My rating: 4 of 5 stars
I am a very impatient reader. After reading for 50 some years, I recognize that I don't have enough time in my life to spend reading books I don't enjoy. So, it surprises me to say I did not really warm up to this book until about half way through. Usually I would not give a book this much time. But, I kept giving this book the benefit of the doubt and found it to be worth my while.
Mr. Bennet is widowed, having lost his wife at Lydia's birth, and is now dying. Jane is 19 years old, compared to 21 in canon, so all of the girls are, obviously, younger and will need guardians once Mr. Bennet passes away. The Mr. Collins who will inherit Longbourn is the father to the William Collins we know - Mr. Thaddeus Collins - and he is not a good man. The girls' uncles, Mr. Gardner and Mr. Phillips could raise the girls, but their lives would not be those of gentlewomen. However, there is another option - a distant cousin, Mr. Darcy. Despite his young age and having only recently inherited Pemberley, Fitzwilliam Darcy agrees to take in the five Bennet sisters as his wards to raise alongside his sister Georgiana.
The first half of the book is mostly about the mechanics of getting the Bennet sisters to Pemberley and getting them situated. There are adjustments and the butting of heads between Darcy and Elizabeth who takes on the "mother" role for her sisters. During this portion of the book I just could not warm to either character, or actually many of the characters. It felt like the readers needed to get past the first half of the book, so the author just went about spelling out the circumstances of initial meetings and marriages, the Ramsgate situation, etc. in a fairly rote kind of way.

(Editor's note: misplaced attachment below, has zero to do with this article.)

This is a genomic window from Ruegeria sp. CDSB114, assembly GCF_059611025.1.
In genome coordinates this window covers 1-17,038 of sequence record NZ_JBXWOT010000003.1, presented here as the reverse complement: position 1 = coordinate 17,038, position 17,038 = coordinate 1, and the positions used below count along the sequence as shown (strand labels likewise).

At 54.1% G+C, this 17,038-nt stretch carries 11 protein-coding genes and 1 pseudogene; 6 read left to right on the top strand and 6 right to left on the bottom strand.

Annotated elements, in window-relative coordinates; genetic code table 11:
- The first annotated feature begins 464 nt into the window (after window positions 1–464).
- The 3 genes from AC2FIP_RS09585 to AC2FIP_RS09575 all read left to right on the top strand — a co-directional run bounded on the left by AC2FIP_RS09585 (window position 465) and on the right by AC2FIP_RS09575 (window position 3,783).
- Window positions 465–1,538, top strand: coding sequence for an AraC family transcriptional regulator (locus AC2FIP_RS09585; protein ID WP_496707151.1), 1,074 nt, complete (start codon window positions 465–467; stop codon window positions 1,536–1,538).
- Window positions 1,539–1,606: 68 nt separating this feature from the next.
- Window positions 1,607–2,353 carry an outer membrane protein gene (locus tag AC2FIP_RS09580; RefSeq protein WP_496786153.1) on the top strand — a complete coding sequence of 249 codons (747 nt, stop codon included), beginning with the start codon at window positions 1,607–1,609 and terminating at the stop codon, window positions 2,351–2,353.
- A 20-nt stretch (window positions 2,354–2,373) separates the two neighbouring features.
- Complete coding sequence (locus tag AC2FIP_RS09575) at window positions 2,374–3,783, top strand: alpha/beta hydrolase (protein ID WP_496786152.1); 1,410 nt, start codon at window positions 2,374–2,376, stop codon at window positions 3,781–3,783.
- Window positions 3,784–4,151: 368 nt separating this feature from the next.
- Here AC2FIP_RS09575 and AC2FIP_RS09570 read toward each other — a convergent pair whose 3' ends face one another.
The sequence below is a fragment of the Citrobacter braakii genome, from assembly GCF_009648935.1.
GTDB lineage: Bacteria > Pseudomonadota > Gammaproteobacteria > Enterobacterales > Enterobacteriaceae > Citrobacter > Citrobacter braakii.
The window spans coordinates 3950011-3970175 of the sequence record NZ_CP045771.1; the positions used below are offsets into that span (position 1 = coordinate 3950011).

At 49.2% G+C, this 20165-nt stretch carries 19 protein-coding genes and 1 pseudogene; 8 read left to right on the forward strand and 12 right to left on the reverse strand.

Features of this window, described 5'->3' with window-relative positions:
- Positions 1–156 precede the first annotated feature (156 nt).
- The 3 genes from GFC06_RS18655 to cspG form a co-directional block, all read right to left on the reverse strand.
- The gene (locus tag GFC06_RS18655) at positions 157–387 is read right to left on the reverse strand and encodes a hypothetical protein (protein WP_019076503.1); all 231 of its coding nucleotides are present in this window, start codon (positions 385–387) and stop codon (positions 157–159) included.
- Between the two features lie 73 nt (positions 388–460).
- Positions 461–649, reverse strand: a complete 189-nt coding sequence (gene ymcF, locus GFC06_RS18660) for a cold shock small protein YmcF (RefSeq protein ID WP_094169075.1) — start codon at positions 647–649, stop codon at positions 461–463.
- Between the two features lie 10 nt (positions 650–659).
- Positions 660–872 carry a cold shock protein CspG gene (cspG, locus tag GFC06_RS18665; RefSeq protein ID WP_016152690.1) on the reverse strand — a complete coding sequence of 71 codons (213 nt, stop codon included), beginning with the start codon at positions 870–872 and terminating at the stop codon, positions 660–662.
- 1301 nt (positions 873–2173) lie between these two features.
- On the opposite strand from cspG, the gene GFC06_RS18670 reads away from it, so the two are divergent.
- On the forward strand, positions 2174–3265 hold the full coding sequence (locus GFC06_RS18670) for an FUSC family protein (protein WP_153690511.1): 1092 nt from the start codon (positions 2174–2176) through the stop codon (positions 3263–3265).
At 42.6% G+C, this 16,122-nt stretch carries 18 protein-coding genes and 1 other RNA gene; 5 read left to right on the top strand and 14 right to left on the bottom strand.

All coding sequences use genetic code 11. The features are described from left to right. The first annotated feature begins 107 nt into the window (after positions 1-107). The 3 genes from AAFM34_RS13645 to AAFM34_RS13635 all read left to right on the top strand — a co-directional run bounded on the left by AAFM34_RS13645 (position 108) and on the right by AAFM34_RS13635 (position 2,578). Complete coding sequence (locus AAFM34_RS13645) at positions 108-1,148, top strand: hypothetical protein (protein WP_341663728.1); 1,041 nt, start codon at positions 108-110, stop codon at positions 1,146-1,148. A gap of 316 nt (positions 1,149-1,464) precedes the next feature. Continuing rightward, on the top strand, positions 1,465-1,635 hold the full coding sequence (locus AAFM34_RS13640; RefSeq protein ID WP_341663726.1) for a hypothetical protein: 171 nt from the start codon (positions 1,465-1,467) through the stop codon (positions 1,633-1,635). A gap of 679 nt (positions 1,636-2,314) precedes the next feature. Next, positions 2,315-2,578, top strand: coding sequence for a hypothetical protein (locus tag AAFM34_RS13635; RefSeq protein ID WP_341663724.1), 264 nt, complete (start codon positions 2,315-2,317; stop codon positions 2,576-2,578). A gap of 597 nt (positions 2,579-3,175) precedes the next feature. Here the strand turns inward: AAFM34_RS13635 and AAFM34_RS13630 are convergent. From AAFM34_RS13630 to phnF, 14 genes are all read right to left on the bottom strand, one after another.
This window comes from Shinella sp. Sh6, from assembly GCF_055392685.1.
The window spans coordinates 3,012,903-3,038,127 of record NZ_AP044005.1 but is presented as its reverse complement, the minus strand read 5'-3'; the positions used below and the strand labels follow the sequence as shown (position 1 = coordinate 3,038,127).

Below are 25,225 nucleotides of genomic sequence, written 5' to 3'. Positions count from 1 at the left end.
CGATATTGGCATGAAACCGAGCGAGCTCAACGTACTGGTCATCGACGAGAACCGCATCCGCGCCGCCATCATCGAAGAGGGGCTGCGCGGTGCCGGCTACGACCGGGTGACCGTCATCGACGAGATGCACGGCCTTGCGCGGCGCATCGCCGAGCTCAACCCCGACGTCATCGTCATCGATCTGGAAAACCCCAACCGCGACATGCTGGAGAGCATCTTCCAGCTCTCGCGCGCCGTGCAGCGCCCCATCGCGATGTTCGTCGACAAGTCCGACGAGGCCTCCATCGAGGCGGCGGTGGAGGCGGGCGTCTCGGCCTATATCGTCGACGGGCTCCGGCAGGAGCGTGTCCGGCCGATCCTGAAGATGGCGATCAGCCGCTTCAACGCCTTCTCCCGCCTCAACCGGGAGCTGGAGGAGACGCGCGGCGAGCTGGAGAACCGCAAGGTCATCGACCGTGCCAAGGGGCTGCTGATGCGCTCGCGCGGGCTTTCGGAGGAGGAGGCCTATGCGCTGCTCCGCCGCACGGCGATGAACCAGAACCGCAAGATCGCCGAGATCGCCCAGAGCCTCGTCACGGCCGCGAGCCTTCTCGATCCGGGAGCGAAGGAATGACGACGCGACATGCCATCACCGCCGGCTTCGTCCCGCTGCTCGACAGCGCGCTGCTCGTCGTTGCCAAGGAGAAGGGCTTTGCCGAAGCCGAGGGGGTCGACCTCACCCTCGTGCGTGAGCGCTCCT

About half way through the book, Mr. and Mrs. Bingley, Jane and Charles, take on the property of Netherfield. The Bennets all return to the neighborhood where they grew up and the neighbors they loved. At Longbourn, the nasty Mr. Collins, father and son, resent the loss of Jane to Bingley, as they felt she should have married William Collins, and hold this against the party. Now the story starts to pick up. Elizabeth and Darcy begin their dance of uncertainty in love, and William Collins begins his pursuit of Elizabeth.
Once the story turns to Netherfield, we begin to see the characters blossom and become more three dimensional. It feels almost as if the author should have started the story at this point. We begin to really see the characters come into their own and to feel the romance blossoming. I particularly enjoyed the way the author handled the William Collins character. Through Elizabeth's eyes, we see there is more to the man than the silly character we have known and Elizabeth feels pity for his situation. The actions taken by him at the end of the book make sense and feel realistic given Elizabeth's viewpoint.
I cannot give the book more than 4 stars, and actually should round it down to 3 1/2 given the amount of material we have to wade through to get to the good parts, but I enjoyed the overall book and can recommend it.
View all my reviews